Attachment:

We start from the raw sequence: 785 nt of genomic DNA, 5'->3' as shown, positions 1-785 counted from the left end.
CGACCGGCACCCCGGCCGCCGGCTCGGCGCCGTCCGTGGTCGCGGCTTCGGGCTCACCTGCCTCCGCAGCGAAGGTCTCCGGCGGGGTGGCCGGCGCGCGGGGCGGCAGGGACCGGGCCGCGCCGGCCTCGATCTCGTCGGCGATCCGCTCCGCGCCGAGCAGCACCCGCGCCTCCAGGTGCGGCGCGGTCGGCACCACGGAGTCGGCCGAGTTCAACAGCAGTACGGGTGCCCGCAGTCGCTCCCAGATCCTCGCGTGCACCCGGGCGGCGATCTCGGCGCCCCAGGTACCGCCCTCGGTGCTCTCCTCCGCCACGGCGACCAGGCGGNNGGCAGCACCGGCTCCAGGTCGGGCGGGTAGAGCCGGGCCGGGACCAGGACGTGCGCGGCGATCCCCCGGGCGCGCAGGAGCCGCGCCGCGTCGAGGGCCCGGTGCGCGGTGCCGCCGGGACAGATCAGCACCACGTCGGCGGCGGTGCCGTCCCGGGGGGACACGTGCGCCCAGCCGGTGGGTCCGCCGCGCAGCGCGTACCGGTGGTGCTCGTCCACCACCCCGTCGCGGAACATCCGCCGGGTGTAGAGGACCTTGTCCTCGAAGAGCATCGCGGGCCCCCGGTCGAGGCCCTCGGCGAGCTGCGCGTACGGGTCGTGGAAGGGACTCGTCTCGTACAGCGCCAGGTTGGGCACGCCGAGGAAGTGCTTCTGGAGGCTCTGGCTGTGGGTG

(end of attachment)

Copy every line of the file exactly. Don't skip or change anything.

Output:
We start from the raw sequence: 785 nt of genomic DNA, 5'->3' as shown, positions 1-785 counted from the left end.
CGACCGGCACCCCGGCCGCCGGCTCGGCGCCGTCCGTGGTCGCGGCTTCGGGCTCACCTGCCTCCGCAGCGAAGGTCTCCGGCGGGGTGGCCGGCGCGCGGGGCGGCAGGGACCGGGCCGCGCCGGCCTCGATCTCGTCGGCGATCCGCTCCGCGCCGAGCAGCACCCGCGCCTCCAGGTGCGGCGCGGTCGGCACCACGGAGTCGGCCGAGTTCAACAGCAGTACGGGTGCCCGCAGTCGCTCCCAGATCCTCGCGTGCACCCGGGCGGCGATCTCGGCGCCCCAGGTACCGCCCTCGGTGCTCTCCTCCGCCACGGCGACCAGGCGGNNGGCAGCACCGGCTCCAGGTCGGGCGGGTAGAGCCGGGCCGGGACCAGGACGTGCGCGGCGATCCCCCGGGCGCGCAGGAGCCGCGCCGCGTCGAGGGCCCGGTGCGCGGTGCCGCCGGGACAGATCAGCACCACGTCGGCGGCGGTGCCGTCCCGGGGGGACACGTGCGCCCAGCCGGTGGGTCCGCCGCGCAGCGCGTACCGGTGGTGCTCGTCCACCACCCCGTCGCGGAACATCCGCCGGGTGTAGAGGACCTTGTCCTCGAAGAGCATCGCGGGCCCCCGGTCGAGGCCCTCGGCGAGCTGCGCGTACGGGTCGTGGAAGGGACTCGTCTCGTACAGCGCCAGGTTGGGCACGCCGAGGAAGTGCTTCTGGAGGCTCTGGCTGTGGGTG